I forget whether it was Jonathan Rosenbaum or J. Hoberman who pointed out that Hopper was under intense pressure to deliver a hit, since Universal expected another Easy Rider, and the making of The Last Movie had been a media circus, with a cover story in Rolling Stone and plenty of coverage elsewhere. Hopper must have known that the one thing The Last Movie could never be was a hit - it is far too philosophical for that. It is interesting that Hopper allowed Alejandro Jodorowsky, whose The Holy Mountain (1973) is, especially in its concluding sequence, the most spiritually similar picture to The Last Movie, to have a go at the editing of The Last Movie himself, although Hopper ultimately went with his own instincts, and later absolutely refused to re-cut the picture - he had the final edit contractually - when Lew Wasserman of Universal requested him to do so. Wasserman then buried the picture but good.

It is amusing that The Last Movie (which was originally to be called Chinchero) and the confusingly similarly titled The Last Picture Show opened in New York City exactly four days apart, September 29 and October 3, 1971, and were reviewed by Pauline Kael in the same issue of The New Yorker. The two movies have even more in common than that; both were originally BBS productions (Bob Rafelson-Bert Schneider-Steve Blauner), as Easy Rider had been also. BBS bailed on The Last Movie before Hopper began shooting, so it is not included in Criterion's America Lost and Found: The BBS Story box-set (which includes all seven BBS films: Easy Rider, The Last Picture Show, Rafelson's Head, Five Easy Pieces, and The King of Marvin Gardens, Jack Nicholson's Drive, He Said, and Henry Jaglom's A Safe Place). Hopper's project landed in Universal's low-budget (under $1 million) independent unit, which was also responsible for Monte Hellman's Two-Lane Blacktop, Peter Fonda's The Hired Hand, Milos Forman's Taking Off, Douglas Trumbull's Silent Running, and George Lucas's American Graffiti. Those two sets of films, the BBS and the Universal, both of which Hopper had a hand in, are, to say the least, historically significant.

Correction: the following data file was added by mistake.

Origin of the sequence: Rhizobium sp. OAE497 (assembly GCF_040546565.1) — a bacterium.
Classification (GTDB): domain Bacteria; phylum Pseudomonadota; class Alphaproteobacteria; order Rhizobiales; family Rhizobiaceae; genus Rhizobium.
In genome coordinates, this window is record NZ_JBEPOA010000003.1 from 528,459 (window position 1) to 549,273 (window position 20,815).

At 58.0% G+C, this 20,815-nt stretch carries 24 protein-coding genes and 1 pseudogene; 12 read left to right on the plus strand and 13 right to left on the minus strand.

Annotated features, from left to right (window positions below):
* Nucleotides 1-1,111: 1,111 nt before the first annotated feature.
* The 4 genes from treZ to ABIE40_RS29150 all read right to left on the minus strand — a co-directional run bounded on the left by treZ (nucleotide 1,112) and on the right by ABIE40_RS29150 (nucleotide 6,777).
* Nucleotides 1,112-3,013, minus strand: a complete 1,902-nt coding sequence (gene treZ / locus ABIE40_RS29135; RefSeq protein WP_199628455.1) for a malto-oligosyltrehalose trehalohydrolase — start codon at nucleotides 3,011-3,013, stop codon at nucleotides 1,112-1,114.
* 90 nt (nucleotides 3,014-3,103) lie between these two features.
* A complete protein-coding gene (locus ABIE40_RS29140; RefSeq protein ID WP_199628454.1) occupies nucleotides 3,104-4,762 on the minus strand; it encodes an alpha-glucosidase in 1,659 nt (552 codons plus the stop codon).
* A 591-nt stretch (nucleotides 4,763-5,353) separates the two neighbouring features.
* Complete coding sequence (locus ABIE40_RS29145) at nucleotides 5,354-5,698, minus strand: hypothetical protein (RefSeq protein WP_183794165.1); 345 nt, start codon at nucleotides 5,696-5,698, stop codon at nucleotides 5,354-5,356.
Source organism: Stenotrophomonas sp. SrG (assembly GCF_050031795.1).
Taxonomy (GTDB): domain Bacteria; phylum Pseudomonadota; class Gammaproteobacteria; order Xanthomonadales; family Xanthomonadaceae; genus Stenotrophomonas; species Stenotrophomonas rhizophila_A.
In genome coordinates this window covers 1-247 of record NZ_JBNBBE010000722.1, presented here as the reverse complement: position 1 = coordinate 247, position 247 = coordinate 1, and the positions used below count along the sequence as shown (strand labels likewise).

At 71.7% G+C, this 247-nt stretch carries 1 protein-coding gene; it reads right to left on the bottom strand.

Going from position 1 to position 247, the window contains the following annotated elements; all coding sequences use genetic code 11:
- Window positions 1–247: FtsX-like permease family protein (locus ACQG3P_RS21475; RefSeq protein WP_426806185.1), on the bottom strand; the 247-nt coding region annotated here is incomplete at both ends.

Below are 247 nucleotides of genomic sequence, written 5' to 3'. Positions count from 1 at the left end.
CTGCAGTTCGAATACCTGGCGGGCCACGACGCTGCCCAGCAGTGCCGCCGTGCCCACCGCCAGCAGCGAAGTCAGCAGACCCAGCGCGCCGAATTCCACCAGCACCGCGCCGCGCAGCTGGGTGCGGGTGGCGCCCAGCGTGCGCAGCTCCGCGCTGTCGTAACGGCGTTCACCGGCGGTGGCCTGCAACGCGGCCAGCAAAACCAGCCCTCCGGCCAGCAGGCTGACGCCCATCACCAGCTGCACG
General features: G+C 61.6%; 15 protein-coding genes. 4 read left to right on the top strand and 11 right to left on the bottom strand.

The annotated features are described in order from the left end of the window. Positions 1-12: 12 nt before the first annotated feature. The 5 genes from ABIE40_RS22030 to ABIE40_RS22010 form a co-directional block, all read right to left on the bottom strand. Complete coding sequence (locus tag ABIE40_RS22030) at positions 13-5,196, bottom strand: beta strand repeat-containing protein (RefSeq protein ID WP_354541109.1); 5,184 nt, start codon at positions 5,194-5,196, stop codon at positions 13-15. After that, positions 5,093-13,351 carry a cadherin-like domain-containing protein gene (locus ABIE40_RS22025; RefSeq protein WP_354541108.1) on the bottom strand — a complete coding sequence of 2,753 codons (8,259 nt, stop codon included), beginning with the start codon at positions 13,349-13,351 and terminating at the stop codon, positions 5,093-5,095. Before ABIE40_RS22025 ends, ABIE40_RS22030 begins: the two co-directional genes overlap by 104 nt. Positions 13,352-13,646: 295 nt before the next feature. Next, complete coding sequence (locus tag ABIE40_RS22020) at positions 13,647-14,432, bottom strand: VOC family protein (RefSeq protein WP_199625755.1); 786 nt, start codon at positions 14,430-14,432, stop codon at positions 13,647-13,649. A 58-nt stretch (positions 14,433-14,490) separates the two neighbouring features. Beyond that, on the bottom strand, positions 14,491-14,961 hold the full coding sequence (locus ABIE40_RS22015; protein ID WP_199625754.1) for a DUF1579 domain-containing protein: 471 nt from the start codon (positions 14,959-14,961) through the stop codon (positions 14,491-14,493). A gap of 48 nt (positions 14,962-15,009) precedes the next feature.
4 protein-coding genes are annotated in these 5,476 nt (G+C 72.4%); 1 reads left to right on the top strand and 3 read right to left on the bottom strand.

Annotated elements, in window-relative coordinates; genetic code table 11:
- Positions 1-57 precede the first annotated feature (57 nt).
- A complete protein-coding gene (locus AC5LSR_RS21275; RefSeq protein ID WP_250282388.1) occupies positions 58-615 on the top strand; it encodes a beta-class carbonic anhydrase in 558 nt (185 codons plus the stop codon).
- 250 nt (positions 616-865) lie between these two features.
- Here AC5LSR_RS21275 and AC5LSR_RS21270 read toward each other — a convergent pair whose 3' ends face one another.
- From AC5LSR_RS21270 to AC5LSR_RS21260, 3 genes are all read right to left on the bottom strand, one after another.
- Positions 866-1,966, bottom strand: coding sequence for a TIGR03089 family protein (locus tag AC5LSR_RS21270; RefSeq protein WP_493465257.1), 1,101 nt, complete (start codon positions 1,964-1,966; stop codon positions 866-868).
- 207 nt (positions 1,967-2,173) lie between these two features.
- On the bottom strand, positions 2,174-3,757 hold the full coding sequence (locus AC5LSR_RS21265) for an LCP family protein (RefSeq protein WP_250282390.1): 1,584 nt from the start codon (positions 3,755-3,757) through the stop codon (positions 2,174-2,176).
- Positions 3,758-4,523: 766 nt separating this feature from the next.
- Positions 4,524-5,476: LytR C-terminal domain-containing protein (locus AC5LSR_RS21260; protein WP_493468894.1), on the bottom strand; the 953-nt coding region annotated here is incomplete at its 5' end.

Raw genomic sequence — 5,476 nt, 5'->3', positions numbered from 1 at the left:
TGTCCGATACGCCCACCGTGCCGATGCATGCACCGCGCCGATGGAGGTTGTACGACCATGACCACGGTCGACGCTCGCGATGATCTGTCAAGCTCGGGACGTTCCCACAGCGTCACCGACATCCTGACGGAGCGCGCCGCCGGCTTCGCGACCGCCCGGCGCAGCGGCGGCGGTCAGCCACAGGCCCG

So, even though Hopper appears to be bat-shit crazy in The American Dreamer - and, although I would insist there is a consciously performative aspect to that, may actually have been bat-shit crazy as well - and even though he was undoubtedly consuming massive quantities of drugs at the time, I put forward my strong belief that he was also an artist going full-throttle, that there is nothing necessarily inconsistent in any of these apparently contradictory facts, and that the title The American Dreamer is not in the least ironic, but merely descriptive. Therefore, I do have to demur from the closing lines of your review, which I think are unfair to Hopper's achievement.

POSTSCRIPT: I would entirely endorse this fine IMDB comment on The Last Movie by Chris Bright, whose other reviews there are also very much worth checking out:

It's difficult to see why people have such a hard time with this movie. Anyone who is interested in European art cinema of the '60's or even the novel since Joyce should have no trouble reading the film on at least some levels. Hopper's method here is to try and get inside the head, to put thought and memory on the screen, not just pictures.

Part of the problem may be the sheer complexity. There are probably enough ideas crammed in here for a dozen movies, and Hopper throws them all at us, often simultaneously. There's a story about American imperialism, there's a story about the artifice of film-making, there's a story about the way audiences view cinema, there's a Christ allegory wrapped up with a general sacrificial victim theme, a story about men and women, sex, money and power, there's Hopper's own story, the story of cinema itself, there's a satire of Hollywood conventions in general and the Western in particular, very notably there's a story about the Peruvian landscape, ravishingly shot by Laszlo Kovacs. There's even the story of Hopper's gofer lost in a society he doesn't understand if you want a simple narrative to hang on to. The film combines all these facets into a structure which can only be described as crystalline.